Much has been and is being said regarding the proposed merger of Jet Blue and Spirit. Recent reports suggest that the Department of Justice will make its position known shortly.
One aspect of the merger that has received little attention is the role of the FAA. While all manner of assertions have been made regarding the effect of a merger on the consumer and competition, the traveling public/consumer should have a high confidence level that safety of the operations after a merger will not be adversely affected. Despite all of the issues swirling around them, the FAA is the “platinum” standard in aviation safety and oversight. That standard carries over to their role in an airline merger. It would be a travesty if any of the issues involving FAA, or the airline industry in general, in any way impacted the position that DOJ or DOT take on this matter.
Both Jet Blue and Spirit hold operating certificates issued by the FAA under 49 CFR Part 121. When a merger occurs, those certificates will, at some point, be combined under a single operating certificate. However, before the FAA does that, the “new airlines” must demonstrate to the FAA that it will, as each airline currently does, maintain and continue operations at the highest level of safety.
The Federal Aviation Regulations set the standard, but they are minimum standards. The fact is that no US airline views meeting the minimum standard as an acceptable way of doing business. They all, including Jet Blue and Spirit, exceed any minimum standard. It’s this fact, along with all elements of the industry working together, that accounts for the extraordinary level of safety the US airline industry has attained. So what does the FAA examine as part of an airline merger? They include, among other areas:
- substantive changes in certain areas of management
- labor issues
- personnel turnovers
- changes/differences in fleet type
- changes in outside vendors e.g., MRO’s, service providers, etc.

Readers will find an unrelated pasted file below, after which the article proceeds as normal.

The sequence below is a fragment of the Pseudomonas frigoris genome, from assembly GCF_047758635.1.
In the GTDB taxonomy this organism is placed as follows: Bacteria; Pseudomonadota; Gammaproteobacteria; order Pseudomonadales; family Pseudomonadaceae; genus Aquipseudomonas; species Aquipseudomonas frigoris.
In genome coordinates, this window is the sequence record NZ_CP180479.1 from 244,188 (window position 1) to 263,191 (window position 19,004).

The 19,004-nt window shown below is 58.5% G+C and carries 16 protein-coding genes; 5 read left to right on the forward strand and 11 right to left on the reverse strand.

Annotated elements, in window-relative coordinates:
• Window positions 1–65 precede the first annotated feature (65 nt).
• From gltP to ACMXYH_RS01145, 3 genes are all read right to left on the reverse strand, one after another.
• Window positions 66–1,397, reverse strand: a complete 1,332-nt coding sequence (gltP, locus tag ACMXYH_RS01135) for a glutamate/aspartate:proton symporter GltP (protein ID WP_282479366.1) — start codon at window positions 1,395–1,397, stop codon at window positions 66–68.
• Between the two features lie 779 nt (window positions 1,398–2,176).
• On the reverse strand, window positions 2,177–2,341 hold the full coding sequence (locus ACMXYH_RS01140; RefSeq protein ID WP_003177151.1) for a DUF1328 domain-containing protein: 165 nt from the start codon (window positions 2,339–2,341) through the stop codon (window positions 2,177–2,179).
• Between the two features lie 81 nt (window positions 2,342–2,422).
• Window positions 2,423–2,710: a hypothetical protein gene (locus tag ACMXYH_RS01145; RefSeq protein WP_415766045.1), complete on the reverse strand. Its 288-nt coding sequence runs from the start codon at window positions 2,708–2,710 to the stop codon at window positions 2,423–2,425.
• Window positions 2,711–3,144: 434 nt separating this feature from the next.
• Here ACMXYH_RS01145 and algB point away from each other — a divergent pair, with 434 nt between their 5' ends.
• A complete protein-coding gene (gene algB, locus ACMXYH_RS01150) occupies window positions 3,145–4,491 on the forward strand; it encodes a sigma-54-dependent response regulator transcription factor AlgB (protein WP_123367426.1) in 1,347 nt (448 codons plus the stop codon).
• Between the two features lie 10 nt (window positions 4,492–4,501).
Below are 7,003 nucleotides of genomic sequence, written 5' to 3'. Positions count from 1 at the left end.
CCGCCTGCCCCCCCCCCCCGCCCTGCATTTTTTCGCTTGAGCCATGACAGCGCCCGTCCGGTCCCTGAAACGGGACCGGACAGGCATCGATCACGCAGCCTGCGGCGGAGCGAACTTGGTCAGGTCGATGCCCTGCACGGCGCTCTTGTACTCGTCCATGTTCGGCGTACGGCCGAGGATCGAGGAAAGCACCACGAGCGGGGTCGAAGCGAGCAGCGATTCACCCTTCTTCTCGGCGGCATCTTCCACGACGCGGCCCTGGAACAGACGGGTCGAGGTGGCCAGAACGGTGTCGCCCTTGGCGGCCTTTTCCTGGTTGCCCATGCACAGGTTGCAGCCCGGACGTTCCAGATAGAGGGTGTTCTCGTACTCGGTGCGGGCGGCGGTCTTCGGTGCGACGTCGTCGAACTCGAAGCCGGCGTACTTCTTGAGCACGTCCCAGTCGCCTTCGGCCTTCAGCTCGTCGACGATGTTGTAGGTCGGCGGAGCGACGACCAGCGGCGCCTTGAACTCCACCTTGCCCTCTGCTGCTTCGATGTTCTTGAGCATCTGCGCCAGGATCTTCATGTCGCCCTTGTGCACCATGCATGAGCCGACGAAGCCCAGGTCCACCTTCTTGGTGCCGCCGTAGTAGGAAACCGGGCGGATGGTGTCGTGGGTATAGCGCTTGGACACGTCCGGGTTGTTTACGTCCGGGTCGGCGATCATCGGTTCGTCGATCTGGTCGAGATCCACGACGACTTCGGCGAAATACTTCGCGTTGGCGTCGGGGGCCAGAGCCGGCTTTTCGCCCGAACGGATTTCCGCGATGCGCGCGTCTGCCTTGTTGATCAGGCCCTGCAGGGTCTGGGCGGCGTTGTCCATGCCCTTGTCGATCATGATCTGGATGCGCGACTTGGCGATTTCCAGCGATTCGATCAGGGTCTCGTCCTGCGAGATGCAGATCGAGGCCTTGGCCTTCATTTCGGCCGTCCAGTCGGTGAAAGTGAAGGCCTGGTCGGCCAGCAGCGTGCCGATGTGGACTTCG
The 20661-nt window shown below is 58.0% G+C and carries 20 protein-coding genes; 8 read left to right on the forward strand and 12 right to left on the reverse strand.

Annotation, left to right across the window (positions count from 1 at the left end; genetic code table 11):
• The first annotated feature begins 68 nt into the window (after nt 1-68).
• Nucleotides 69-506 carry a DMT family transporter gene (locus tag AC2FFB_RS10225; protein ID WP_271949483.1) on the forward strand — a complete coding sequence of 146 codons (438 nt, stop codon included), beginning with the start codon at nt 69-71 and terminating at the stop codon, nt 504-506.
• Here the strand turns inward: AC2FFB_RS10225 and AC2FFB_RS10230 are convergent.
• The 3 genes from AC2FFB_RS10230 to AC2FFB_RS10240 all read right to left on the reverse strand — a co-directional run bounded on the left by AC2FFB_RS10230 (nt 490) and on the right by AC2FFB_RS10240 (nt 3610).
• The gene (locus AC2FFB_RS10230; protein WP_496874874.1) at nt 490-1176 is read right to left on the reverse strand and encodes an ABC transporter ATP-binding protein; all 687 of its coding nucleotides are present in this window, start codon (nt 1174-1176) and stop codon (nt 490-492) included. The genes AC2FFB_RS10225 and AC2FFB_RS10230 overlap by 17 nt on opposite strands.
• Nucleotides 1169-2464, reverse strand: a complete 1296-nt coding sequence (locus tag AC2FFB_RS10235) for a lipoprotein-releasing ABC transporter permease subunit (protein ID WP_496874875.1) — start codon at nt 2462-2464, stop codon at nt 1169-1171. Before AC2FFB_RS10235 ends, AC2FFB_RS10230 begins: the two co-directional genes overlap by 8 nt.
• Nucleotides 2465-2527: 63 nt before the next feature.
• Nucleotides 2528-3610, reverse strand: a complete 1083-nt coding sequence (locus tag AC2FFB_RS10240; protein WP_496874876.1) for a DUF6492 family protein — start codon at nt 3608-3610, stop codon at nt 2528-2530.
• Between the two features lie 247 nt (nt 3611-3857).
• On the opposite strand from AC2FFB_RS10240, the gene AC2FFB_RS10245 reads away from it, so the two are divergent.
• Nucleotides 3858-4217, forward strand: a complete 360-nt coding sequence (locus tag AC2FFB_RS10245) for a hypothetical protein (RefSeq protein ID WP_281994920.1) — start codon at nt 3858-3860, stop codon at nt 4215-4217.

- operational control systems
- approved/accepted manuals and programs, including training, maintenance, safety quality control etc.
In many instances, the airline(s) and the FAA sit down together numerous times and go over what the “new” or merged airline will look like as it relates to these factors. What is being sought through this review is consistency to ensure that there are common procedures, standards and practices in place for the operations going forward.
Another aspect of the merger process is that the FAA will have had two separate Flight Standard District Offices (FSDO’s) involved, one overseeing each operating certificate of the two airlines. Once the certificates are combined, there will be a single FSDO holding, and responsible for, the new operating certificate. This ensures that FAA maintenance/operation/safety inspectors are also trained in the procedures/processes of the “new” airline.
Following the completion of the merger, the FAA typically will conduct a broad based “deep” dive into the operation of the new airline, called a Certificate Holders Evaluation Program or CHEP inspection. Its goal is to evaluate how effectively the merger and transition has been accomplished.
Putting aside any antitrust considerations, the traveling public should take significant comfort in the fact that the unprecedented levels of safety achieved by the US airline industry, will not only be maintained, but due to the high level of scrutiny brought to bear by the FAA given its role in a merger, will very likely be increased.